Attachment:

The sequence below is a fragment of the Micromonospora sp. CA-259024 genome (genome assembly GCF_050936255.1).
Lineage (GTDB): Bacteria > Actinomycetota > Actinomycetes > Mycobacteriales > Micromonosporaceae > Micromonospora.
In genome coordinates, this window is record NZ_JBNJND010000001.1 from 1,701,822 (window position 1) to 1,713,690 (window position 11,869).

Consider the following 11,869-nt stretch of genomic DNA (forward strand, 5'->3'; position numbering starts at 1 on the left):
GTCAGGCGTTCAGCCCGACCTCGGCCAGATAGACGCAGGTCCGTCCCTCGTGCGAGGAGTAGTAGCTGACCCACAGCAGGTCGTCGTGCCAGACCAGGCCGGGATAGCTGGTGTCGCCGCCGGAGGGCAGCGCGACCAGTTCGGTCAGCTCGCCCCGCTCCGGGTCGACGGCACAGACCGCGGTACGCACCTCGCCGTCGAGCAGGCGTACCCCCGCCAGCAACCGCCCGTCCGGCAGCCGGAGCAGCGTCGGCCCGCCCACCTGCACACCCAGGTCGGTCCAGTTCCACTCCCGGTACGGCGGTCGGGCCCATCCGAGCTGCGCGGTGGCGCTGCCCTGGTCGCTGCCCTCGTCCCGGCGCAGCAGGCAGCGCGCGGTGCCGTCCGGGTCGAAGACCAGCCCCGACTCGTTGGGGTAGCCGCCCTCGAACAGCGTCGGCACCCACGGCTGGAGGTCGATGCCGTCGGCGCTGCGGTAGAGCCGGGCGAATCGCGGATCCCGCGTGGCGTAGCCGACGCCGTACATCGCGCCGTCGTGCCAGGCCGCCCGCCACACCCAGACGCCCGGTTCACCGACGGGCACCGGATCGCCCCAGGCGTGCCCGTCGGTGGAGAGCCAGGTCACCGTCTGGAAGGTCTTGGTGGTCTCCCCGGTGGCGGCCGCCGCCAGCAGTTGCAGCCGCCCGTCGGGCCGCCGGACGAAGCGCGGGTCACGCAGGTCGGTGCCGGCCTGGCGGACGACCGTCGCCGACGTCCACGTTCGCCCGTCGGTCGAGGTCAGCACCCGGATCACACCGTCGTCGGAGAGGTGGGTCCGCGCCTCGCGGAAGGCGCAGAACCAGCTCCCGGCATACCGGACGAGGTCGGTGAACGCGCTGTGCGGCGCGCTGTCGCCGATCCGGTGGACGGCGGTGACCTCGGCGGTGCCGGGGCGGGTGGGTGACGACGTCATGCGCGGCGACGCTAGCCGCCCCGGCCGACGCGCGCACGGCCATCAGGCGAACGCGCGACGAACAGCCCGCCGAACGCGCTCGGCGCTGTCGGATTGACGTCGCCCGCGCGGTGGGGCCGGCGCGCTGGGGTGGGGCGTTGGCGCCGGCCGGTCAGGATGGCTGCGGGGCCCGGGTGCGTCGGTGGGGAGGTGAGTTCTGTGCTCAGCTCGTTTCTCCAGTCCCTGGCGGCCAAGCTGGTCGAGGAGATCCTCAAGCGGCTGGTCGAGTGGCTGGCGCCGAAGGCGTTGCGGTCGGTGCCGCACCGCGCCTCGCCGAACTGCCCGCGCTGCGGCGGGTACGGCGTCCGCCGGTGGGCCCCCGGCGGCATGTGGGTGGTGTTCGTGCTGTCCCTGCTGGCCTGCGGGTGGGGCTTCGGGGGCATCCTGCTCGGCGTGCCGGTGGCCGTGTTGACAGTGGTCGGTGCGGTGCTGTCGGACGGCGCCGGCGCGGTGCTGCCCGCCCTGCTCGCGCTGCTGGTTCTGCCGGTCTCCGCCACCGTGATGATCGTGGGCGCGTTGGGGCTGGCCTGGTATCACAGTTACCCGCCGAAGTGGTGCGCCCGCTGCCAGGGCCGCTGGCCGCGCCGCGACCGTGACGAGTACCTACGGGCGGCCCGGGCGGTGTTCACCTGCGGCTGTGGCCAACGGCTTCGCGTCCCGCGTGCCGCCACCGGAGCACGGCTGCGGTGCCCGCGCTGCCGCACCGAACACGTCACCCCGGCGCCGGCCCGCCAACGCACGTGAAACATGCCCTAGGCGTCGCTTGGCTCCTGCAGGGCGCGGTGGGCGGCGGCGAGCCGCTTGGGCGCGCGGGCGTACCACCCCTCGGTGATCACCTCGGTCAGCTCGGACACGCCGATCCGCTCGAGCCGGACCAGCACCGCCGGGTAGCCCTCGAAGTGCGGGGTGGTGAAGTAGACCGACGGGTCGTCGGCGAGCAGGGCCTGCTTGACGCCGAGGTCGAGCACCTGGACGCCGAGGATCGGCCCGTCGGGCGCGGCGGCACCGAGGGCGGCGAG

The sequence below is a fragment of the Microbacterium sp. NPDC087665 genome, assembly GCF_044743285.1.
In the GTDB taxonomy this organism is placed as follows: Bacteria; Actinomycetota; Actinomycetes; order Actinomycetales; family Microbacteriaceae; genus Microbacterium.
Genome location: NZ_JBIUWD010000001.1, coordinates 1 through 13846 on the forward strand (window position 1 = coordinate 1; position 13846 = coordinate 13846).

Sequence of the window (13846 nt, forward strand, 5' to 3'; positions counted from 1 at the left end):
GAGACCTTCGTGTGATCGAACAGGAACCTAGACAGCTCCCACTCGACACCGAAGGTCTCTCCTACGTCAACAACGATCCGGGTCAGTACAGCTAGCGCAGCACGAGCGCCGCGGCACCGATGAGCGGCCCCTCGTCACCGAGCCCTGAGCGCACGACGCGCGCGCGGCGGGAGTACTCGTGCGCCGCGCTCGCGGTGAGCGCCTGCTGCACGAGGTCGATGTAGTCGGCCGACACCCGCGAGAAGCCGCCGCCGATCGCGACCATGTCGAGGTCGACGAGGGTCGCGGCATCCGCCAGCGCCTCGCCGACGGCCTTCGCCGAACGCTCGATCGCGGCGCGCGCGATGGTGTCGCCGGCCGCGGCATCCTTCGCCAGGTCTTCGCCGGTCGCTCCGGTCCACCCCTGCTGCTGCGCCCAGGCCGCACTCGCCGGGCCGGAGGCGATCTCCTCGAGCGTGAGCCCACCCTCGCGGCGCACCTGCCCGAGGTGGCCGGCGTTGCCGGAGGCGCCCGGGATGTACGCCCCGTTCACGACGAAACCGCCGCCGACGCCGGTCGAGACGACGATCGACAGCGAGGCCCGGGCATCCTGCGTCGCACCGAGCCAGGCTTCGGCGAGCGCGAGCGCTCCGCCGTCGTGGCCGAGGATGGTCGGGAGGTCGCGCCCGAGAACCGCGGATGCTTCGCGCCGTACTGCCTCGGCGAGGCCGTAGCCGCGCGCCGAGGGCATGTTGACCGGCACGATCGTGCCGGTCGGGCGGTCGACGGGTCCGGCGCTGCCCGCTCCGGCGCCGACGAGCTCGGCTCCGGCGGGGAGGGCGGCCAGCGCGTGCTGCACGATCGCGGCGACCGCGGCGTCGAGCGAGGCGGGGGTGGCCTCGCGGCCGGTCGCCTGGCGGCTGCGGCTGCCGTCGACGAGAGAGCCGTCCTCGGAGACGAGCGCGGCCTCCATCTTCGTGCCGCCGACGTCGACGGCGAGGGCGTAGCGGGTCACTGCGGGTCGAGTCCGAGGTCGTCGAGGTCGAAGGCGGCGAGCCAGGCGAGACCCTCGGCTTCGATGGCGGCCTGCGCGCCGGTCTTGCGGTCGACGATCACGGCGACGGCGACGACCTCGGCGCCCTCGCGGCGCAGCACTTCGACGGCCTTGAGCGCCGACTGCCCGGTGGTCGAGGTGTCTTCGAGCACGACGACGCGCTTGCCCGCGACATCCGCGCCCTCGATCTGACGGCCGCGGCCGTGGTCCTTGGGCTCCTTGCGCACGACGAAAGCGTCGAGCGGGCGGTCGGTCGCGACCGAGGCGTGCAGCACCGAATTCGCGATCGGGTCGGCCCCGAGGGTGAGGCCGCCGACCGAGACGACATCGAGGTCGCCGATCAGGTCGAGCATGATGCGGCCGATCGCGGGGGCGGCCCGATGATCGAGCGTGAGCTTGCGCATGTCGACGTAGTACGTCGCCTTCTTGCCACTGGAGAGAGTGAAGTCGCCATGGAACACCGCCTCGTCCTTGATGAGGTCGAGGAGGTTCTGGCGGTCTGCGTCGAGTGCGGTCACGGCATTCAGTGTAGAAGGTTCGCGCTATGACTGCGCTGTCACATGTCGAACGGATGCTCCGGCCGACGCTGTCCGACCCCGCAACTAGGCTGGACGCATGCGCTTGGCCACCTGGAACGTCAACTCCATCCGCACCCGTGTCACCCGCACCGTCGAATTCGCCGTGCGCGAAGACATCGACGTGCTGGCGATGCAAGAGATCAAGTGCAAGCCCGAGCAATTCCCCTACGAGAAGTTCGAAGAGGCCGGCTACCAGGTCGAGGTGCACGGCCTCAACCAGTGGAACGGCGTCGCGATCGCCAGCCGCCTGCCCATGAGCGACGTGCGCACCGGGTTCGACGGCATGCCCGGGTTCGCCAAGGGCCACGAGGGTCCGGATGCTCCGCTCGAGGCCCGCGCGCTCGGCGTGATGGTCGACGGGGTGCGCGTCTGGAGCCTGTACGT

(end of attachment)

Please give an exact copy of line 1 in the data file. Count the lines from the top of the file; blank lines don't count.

The sequence below is a fragment of the Micromonospora sp. CA-259024 genome (genome assembly GCF_050936255.1).